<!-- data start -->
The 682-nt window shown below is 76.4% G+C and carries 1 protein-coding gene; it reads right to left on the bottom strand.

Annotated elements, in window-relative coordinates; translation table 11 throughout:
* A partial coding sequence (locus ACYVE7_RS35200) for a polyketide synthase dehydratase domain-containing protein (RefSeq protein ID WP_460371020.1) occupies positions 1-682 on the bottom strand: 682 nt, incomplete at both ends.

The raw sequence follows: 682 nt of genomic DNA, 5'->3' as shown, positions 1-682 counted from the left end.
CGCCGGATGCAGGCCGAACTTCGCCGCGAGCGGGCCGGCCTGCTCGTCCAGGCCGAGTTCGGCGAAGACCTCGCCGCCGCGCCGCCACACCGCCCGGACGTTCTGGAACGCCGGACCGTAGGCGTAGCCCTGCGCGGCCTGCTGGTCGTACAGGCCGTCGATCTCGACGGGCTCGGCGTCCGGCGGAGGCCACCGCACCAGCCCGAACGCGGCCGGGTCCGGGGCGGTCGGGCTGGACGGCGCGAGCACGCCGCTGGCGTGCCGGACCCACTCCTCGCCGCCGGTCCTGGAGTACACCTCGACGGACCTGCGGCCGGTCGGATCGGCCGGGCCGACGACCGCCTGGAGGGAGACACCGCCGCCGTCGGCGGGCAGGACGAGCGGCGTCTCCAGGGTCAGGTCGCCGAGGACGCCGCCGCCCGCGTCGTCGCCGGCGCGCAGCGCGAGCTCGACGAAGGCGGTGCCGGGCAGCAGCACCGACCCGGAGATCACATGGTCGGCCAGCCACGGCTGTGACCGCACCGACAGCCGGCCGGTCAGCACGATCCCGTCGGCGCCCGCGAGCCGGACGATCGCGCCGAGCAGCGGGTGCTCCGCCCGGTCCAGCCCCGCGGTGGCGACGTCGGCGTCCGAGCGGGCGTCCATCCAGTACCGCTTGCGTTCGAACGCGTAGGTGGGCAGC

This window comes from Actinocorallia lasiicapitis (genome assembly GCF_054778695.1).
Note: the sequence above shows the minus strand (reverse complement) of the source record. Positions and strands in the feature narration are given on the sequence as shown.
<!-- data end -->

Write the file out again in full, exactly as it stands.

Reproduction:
The 682-nt window shown below is 76.4% G+C and carries 1 protein-coding gene; it reads right to left on the bottom strand.

Annotated elements, in window-relative coordinates; translation table 11 throughout:
* A partial coding sequence (locus ACYVE7_RS35200) for a polyketide synthase dehydratase domain-containing protein (RefSeq protein ID WP_460371020.1) occupies positions 1-682 on the bottom strand: 682 nt, incomplete at both ends.

The raw sequence follows: 682 nt of genomic DNA, 5'->3' as shown, positions 1-682 counted from the left end.
CGCCGGATGCAGGCCGAACTTCGCCGCGAGCGGGCCGGCCTGCTCGTCCAGGCCGAGTTCGGCGAAGACCTCGCCGCCGCGCCGCCACACCGCCCGGACGTTCTGGAACGCCGGACCGTAGGCGTAGCCCTGCGCGGCCTGCTGGTCGTACAGGCCGTCGATCTCGACGGGCTCGGCGTCCGGCGGAGGCCACCGCACCAGCCCGAACGCGGCCGGGTCCGGGGCGGTCGGGCTGGACGGCGCGAGCACGCCGCTGGCGTGCCGGACCCACTCCTCGCCGCCGGTCCTGGAGTACACCTCGACGGACCTGCGGCCGGTCGGATCGGCCGGGCCGACGACCGCCTGGAGGGAGACACCGCCGCCGTCGGCGGGCAGGACGAGCGGCGTCTCCAGGGTCAGGTCGCCGAGGACGCCGCCGCCCGCGTCGTCGCCGGCGCGCAGCGCGAGCTCGACGAAGGCGGTGCCGGGCAGCAGCACCGACCCGGAGATCACATGGTCGGCCAGCCACGGCTGTGACCGCACCGACAGCCGGCCGGTCAGCACGATCCCGTCGGCGCCCGCGAGCCGGACGATCGCGCCGAGCAGCGGGTGCTCCGCCCGGTCCAGCCCCGCGGTGGCGACGTCGGCGTCCGAGCGGGCGTCCATCCAGTACCGCTTGCGTTCGAACGCGTAGGTGGGCAGC

This window comes from Actinocorallia lasiicapitis (genome assembly GCF_054778695.1).
Note: the sequence above shows the minus strand (reverse complement) of the source record. Positions and strands in the feature narration are given on the sequence as shown.